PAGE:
American poets tend to take Pound’s
dictum to “make it new” as a foundational principle, and as a result
many of us have a short literary memory. The poetic culture in the UK
seems far more conscious of the legacy of centuries of predecessors.
What are the pleasures and challenges of contributing your voice to
I think there must be something akin to the internet’s rule 43 when it
comes to new ideas in poetics – if you can think of it, it’s already
been done. So new isn’t enough.
What’s happening now in the UK poetry scene that you find particularly
exciting – or frustrating?
The urge to editorialise the present results in commentators stating,
in consecutive weeks, both that poetry is stone dead and flourishing in
full health. I suppose I should be grateful for even the glibbest press
attentions, but I suspect UK poetry’s just struggling along as it ever
has – and that will do. Good and bad poetry is produced, and published.
The same could be said of the 1910s, the 1810s and so on. What I see,
as a poet in the UK, is an extremely impressive array of poetries, and
of projects and initiatives to maintain them. All of that’s great of
course, but the main thing is there’s a lot of great writing going on –
which is exciting.
Your poem, “The Animal in Motion,” contains the fascinating line, “the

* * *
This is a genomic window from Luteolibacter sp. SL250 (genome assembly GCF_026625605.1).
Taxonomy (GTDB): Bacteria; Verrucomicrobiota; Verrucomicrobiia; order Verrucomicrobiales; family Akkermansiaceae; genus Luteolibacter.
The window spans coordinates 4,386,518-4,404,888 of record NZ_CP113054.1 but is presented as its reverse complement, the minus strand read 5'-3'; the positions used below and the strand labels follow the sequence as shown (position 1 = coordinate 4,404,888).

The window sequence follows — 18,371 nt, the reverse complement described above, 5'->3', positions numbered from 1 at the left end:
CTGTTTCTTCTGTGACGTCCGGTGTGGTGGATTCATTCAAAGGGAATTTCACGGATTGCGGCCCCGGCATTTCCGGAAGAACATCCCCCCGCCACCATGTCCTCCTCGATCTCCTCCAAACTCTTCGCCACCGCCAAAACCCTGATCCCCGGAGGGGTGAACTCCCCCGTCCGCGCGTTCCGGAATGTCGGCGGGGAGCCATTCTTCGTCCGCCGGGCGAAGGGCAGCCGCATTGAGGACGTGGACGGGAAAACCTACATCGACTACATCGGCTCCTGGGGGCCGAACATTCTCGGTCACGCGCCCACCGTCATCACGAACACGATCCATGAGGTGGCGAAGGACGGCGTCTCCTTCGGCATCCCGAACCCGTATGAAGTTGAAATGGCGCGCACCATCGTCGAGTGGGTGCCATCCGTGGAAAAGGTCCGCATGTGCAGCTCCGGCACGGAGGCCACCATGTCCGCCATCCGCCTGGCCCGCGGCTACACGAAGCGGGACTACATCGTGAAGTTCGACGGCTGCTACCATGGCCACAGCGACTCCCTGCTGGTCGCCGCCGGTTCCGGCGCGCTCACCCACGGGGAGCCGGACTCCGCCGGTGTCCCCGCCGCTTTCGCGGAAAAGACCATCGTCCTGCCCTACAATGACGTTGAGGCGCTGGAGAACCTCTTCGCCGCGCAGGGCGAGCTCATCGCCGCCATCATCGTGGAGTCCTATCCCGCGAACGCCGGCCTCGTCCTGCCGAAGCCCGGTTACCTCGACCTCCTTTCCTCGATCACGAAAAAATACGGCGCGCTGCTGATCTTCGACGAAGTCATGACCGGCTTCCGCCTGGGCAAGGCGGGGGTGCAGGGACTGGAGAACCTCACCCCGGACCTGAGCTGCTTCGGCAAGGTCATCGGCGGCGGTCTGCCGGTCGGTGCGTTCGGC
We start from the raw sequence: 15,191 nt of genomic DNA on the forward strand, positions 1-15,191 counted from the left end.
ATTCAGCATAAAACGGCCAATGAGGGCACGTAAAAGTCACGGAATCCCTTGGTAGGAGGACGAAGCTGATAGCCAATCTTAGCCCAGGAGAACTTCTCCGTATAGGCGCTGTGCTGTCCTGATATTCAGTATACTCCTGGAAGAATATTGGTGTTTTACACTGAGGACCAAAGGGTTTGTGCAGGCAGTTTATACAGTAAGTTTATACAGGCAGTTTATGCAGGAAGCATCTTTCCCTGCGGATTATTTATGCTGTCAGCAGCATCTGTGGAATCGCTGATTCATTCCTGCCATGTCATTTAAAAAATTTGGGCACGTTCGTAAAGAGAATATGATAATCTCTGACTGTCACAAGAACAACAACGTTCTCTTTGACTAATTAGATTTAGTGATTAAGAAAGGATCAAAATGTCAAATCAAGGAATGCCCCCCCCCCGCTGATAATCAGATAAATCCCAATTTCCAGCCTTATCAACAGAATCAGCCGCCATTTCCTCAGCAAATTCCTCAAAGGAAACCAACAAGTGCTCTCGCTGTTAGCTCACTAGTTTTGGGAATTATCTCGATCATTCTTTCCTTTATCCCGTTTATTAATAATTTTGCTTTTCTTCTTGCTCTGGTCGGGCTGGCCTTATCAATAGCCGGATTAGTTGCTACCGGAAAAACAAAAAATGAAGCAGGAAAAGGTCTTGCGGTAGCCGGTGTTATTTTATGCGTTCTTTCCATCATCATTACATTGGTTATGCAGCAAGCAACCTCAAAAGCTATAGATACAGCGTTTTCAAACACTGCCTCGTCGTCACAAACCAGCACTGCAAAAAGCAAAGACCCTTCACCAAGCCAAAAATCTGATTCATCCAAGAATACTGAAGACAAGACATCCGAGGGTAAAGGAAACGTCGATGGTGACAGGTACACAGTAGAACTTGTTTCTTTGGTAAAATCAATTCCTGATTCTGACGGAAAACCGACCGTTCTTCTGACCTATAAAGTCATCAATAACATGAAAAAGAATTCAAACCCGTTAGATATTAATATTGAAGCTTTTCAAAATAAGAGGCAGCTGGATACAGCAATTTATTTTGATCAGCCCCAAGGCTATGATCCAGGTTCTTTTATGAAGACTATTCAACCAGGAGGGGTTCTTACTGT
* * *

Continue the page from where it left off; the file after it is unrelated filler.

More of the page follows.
moment is neither imperial nor metrical, neither ends nor begins.”
Eadweard Muybridge, the figure your poem contemplates, was an English
photographer who created some of the earliest motion-picture
projections. It does seem like the galloping horses are held captive in
his still frames. In your opinion, do poems have the same trouble
preserving their identities through time as embodied creatures do? Is
the poem more like a “captive animal,” or, perhaps, like a photograph?
[Feel free to reject both options!]
Poems are nebulous bastards, they are like most things. They are also
as evasive as this answer feels it necessary to be. Tate Britain had
one of their obscenely excellent exhibitions on Muybridge in 2010. I
was fascinated by Muybridge’s life and work, making many notes in the
assumption that I would then write a Muybridge poem. It didn’t happen
for several years. I was interested in the black margins, the spaces
between the frames. It seemed to be there that time existed, or was
created – there is the forward movement, the moment of change … and
it’s nothing. “Motion-picture” rather neatly encapsulates it, as only
an oxymoron can – motion made up of a sequence of still-frames. See
also, static words and the white around them. I was also fascinated by
the fact Muybridge killed someone.